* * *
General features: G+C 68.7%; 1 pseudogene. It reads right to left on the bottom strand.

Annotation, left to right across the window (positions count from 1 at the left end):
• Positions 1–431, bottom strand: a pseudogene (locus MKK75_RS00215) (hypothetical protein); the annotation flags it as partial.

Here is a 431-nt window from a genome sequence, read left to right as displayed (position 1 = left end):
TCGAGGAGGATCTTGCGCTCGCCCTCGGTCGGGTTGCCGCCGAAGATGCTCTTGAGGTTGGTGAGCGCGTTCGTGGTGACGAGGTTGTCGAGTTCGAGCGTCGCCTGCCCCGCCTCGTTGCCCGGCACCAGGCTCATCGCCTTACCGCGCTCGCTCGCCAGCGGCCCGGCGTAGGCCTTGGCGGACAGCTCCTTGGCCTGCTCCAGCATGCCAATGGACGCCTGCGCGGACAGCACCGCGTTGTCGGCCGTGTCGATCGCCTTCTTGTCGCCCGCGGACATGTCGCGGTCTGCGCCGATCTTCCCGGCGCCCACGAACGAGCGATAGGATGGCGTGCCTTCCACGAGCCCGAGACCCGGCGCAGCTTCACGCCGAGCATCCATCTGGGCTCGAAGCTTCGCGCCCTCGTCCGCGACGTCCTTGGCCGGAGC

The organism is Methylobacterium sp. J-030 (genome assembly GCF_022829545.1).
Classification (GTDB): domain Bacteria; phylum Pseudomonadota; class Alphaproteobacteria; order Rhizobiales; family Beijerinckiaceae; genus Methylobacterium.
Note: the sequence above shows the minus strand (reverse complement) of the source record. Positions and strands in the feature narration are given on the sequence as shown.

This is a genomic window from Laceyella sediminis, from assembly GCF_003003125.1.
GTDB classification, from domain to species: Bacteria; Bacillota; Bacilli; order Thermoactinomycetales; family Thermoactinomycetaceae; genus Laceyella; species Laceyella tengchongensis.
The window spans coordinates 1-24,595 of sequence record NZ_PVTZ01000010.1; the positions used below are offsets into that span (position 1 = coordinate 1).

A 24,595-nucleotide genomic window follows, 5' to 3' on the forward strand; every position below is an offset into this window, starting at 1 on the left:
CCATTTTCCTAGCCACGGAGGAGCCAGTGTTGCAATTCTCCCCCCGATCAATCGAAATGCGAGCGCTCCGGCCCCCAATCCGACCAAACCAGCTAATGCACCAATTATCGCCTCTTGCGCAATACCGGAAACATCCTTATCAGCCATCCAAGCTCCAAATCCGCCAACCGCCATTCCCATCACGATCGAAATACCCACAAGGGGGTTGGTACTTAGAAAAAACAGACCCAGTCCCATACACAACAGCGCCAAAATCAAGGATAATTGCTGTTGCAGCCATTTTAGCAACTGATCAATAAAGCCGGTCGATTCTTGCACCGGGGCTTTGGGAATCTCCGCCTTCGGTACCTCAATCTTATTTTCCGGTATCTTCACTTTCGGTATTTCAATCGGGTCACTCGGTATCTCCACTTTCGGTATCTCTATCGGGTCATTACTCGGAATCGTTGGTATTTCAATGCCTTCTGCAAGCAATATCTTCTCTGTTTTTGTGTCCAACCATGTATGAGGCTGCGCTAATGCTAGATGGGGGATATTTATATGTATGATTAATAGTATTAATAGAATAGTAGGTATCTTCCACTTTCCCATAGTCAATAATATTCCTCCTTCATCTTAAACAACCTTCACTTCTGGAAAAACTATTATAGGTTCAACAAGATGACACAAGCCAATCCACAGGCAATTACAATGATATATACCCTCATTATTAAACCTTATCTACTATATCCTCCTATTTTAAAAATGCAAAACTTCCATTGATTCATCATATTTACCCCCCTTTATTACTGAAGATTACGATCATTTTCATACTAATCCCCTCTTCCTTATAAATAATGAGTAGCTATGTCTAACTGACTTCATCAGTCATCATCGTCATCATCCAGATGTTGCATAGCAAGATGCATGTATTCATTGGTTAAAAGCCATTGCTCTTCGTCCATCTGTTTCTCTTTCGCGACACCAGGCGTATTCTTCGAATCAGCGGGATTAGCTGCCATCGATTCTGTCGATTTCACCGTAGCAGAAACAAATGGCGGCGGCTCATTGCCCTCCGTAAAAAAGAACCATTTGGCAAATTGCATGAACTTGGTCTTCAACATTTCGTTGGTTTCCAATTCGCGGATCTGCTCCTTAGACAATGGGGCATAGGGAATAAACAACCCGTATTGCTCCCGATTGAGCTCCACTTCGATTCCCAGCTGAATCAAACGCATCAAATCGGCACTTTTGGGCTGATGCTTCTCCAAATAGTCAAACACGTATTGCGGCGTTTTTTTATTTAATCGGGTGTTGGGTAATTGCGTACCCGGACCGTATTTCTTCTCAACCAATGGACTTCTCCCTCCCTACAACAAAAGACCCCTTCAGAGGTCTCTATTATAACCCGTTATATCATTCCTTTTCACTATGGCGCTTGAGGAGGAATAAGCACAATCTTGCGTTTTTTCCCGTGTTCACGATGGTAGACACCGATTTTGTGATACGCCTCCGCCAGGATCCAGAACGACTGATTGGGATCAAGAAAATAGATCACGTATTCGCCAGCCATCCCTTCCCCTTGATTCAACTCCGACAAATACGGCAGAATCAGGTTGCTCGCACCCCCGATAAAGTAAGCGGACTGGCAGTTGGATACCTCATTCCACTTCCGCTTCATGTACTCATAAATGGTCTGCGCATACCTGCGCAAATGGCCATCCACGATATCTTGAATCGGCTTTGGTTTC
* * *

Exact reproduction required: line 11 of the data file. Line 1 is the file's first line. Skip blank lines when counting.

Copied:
The window spans coordinates 1-24,595 of sequence record NZ_PVTZ01000010.1; the positions used below are offsets into that span (position 1 = coordinate 1).